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Symptoms

The symptoms of anthrax depend on the type of infection and can take anywhere from 1 day to more than 2 months to appear.  All types of anthrax have the potential, if untreated, to spread throughout the body and cause severe illness and even death.

Cutaneous anthrax symptoms can include:

image of a small cutaneous anthrax ulcer just below a patient's wrist

 

  • A group of small blisters or bumps that may itch
  • Swelling can occur around the sore
  • A painless skin sore (ulcer) with a black center that appears after the small blisters or bumps
    • Most often the sore will be on the face, neck, arms, or hands

Inhalation anthrax symptoms can include:

  • Fever and chills
  • Chest Discomfort
  • Shortness of breath
  • Confusion or dizziness
  • Cough
  • Nausea, vomiting, or stomach pains
  • Headache
  • Sweats (often drenching)
  • Extreme tiredness
  • Body aches

Gastrointestinal anthrax symptoms can include:

  • Fever and chills
  • Swelling of neck or neck glands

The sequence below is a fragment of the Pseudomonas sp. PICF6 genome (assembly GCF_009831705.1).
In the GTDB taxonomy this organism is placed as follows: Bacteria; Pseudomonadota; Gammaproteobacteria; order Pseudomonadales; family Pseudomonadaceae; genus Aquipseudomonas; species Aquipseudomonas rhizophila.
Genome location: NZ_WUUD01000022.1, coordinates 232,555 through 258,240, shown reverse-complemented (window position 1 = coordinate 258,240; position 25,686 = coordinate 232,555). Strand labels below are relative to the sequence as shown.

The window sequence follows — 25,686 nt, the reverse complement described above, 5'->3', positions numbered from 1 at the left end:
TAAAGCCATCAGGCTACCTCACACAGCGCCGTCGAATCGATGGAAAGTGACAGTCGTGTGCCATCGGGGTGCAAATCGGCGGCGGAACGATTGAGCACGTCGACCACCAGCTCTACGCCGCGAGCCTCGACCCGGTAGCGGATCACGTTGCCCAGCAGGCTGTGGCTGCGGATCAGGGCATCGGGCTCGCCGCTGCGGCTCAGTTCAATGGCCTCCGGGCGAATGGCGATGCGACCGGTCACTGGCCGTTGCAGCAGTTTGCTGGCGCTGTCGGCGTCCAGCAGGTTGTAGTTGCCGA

• Sore throat
  • Painful swallowing
  • Hoarseness
  • Nausea and vomiting, especially bloody vomiting
  • Diarrhea or bloody diarrhea
  • Headache
  • Flushing (red face) and red eyes
  • Stomach pain
  • Fainting
  • Swelling of abdomen (stomach)

Injection anthrax symptoms can include:

  • Fever and chills
  • A group of small blisters or bumps that may itch, appearing where the drug was injected
  • A painless skin sore with a black center that appears after the blisters or bumps
  • Swelling around the sore
  • Abscesses deep under the skin or in the muscle where the drug was injected


To Keep in Mind 
Injection anthrax symptoms are similar to those of cutaneous anthrax, but injection anthrax can spread throughout the body faster and be harder to recognize and treat than cutaneous anthrax. Skin and injection site infections associated with injection drug use are common and do not necessarily mean the person has anthrax.

CDC guidance and case definitions are available to help doctors diagnose anthrax

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